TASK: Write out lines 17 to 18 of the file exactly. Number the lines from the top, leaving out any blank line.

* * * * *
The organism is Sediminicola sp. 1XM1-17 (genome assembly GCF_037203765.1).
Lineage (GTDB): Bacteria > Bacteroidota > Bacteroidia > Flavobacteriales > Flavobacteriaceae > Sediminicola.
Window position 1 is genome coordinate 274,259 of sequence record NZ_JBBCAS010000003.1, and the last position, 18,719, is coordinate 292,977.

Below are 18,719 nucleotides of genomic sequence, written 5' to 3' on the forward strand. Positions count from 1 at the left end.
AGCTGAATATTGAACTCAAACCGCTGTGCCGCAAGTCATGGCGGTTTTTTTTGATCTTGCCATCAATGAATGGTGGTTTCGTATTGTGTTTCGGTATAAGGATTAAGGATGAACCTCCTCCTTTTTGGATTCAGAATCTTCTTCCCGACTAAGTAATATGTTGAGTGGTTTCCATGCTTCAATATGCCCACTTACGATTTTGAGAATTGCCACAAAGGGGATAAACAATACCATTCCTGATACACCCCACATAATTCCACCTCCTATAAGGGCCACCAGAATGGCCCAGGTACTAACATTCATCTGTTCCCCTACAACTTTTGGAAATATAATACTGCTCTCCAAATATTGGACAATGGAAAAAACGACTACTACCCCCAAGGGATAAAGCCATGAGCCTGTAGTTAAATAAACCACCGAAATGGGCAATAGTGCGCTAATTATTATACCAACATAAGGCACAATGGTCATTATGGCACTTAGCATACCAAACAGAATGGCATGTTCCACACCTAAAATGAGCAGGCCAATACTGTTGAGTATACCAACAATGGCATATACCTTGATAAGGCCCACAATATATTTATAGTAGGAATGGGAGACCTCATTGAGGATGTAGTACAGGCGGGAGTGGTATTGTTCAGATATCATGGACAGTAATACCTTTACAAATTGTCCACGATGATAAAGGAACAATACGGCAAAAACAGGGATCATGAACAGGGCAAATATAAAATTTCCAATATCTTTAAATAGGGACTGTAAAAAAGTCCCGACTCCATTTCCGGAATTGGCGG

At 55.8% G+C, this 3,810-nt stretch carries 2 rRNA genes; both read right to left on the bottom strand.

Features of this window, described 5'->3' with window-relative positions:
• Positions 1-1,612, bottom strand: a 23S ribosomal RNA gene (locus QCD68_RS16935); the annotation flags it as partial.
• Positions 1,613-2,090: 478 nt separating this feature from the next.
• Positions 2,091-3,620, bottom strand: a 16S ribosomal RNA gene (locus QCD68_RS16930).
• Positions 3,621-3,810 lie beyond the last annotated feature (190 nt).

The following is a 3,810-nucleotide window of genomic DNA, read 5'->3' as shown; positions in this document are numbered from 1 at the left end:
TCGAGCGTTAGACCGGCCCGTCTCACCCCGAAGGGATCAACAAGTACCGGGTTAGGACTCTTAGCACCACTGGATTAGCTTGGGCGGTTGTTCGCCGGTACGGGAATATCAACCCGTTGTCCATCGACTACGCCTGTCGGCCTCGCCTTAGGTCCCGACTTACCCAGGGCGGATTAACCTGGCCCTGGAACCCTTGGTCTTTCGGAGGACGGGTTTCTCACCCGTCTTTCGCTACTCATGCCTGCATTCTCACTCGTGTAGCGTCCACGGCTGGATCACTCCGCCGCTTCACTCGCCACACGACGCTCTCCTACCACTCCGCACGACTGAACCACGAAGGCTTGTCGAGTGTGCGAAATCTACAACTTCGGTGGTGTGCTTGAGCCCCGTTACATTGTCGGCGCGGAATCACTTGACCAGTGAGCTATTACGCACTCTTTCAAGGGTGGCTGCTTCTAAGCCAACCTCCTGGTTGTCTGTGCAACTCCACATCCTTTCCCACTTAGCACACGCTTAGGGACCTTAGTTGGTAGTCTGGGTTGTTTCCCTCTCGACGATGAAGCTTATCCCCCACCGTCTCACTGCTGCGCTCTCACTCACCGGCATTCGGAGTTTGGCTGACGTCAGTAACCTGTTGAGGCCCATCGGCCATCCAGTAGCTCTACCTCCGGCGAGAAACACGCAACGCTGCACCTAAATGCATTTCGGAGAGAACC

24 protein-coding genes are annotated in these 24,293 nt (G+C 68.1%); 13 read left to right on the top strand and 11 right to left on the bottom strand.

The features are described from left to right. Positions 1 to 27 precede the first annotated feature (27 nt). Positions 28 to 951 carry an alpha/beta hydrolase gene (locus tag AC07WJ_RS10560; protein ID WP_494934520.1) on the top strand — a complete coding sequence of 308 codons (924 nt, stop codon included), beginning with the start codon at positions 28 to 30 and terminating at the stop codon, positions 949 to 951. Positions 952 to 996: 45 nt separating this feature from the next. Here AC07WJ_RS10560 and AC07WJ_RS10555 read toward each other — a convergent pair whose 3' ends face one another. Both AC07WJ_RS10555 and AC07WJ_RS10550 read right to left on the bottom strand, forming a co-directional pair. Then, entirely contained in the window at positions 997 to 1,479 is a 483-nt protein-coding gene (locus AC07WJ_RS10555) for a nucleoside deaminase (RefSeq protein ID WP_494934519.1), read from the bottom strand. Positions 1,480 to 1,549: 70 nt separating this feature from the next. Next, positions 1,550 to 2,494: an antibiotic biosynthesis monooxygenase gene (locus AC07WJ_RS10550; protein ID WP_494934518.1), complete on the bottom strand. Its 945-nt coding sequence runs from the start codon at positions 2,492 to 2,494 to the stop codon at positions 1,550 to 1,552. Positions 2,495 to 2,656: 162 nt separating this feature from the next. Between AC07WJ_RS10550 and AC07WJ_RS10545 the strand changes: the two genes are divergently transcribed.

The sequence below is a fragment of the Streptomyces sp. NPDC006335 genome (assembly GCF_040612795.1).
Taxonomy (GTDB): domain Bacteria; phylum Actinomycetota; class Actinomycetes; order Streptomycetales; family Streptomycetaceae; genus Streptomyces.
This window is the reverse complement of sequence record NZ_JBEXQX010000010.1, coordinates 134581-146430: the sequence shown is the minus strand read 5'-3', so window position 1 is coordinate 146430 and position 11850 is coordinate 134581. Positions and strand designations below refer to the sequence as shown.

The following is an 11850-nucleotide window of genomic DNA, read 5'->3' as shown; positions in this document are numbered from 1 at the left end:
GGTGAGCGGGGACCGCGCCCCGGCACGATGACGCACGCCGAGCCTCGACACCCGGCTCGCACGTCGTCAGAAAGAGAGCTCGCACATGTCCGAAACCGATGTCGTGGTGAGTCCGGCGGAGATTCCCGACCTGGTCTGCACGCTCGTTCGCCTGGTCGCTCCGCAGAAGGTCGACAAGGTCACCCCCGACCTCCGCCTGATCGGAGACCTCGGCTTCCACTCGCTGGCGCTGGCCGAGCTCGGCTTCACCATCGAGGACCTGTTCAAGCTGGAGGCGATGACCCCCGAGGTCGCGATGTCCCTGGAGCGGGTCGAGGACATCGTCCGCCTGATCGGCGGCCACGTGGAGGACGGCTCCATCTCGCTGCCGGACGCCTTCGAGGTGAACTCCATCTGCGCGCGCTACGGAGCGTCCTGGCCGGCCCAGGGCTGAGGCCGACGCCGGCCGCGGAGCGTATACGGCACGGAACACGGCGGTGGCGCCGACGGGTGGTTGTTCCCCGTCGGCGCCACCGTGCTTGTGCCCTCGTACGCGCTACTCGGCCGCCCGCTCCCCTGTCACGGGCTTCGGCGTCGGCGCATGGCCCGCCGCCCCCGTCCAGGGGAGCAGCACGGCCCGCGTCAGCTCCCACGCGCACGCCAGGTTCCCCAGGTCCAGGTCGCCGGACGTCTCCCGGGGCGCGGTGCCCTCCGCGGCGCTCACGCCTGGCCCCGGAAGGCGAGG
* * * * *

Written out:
Taxonomy (GTDB): domain Bacteria; phylum Actinomycetota; class Actinomycetes; order Streptomycetales; family Streptomycetaceae; genus Streptomyces.
This window is the reverse complement of sequence record NZ_JBEXQX010000010.1, coordinates 134581-146430: the sequence shown is the minus strand read 5'-3', so window position 1 is coordinate 146430 and position 11850 is coordinate 134581. Positions and strand designations below refer to the sequence as shown.